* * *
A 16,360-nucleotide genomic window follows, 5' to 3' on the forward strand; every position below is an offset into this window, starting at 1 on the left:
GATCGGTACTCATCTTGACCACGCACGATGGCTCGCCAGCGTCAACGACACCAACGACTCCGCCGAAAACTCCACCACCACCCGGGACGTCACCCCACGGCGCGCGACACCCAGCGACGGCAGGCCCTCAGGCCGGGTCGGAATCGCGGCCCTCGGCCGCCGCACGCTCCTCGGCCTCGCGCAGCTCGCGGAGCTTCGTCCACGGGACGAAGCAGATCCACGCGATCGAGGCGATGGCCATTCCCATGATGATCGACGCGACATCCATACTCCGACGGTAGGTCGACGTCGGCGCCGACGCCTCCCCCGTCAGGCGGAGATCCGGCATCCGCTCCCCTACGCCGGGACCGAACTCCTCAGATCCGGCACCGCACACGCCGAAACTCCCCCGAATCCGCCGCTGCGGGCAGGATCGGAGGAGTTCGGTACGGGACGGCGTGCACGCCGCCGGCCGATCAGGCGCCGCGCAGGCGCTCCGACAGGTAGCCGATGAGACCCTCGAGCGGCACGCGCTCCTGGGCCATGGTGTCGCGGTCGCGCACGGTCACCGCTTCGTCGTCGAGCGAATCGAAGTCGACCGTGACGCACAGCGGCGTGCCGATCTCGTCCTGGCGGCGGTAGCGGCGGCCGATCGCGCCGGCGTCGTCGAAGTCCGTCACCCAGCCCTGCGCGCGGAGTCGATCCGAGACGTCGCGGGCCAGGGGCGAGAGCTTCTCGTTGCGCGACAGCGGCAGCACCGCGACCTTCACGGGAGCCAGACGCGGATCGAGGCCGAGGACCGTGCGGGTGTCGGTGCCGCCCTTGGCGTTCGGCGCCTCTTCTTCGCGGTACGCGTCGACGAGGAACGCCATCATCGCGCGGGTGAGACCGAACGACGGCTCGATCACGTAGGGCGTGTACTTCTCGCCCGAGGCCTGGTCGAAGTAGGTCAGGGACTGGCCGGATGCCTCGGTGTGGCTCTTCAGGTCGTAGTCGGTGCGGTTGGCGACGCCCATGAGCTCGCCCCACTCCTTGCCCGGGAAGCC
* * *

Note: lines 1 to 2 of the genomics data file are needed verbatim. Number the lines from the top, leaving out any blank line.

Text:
A 16,360-nucleotide genomic window follows, 5' to 3' on the forward strand; every position below is an offset into this window, starting at 1 on the left:
GATCGGTACTCATCTTGACCACGCACGATGGCTCGCCAGCGTCAACGACACCAACGACTCCGCCGAAAACTCCACCACCACCCGGGACGTCACCCCACGGCGCGCGACACCCAGCGACGGCAGGCCCTCAGGCCGGGTCGGAATCGCGGCCCTCGGCCGCCGCACGCTCCTCGGCCTCGCGCAGCTCGCGGAGCTTCGTCCACGGGACGAAGCAGATCCACGCGATCGAGGCGATGGCCATTCCCATGATGATCGACGCGACATCCATACTCCGACGGTAGGTCGACGTCGGCGCCGACGCCTCCCCCGTCAGGCGGAGATCCGGCATCCGCTCCCCTACGCCGGGACCGAACTCCTCAGATCCGGCACCGCACACGCCGAAACTCCCCCGAATCCGCCGCTGCGGGCAGGATCGGAGGAGTTCGGTACGGGACGGCGTGCACGCCGCCGGCCGATCAGGCGCCGCGCAGGCGCTCCGACAGGTAGCCGATGAGACCCTCGAGCGGCACGCGCTCCTGGGCCATGGTGTCGCGGTCGCGCACGGTCACCGCTTCGTCGTCGAGCGAATCGAAGTCGACCGTGACGCACAGCGGCGTGCCGATCTCGTCCTGGCGGCGGTAGCGGCGGCCGATCGCGCCGGCGTCGTCGAAGTCCGTCACCCAGCCCTGCGCGCGGAGTCGATCCGAGACGTCGCGGGCCAGGGGCGAGAGCTTCTCGTTGCGCGACAGCGGCAGCACCGCGACCTTCACGGGAGCCAGACGCGGATCGAGGCCGAGGACCGTGCGGGTGTCGGTGCCGCCCTTGGCGTTCGGCGCCTCTTCTTCGCGGTACGCGTCGACGAGGAACGCCATCATCGCGCGGGTGAGACCGAACGACGGCTCGATCACGTAGGGCGTGTACTTCTCGCCCGAGGCCTGGTCGAAGTAGGTCAGGGACTGGCCGGATGCCTCGGTGTGGCTCTTCAGGTCGTAGTCGGTGCGGTTGGCGACGCCCATGAGCTCGCCCCACTCCTTGCCCGGGAAGCC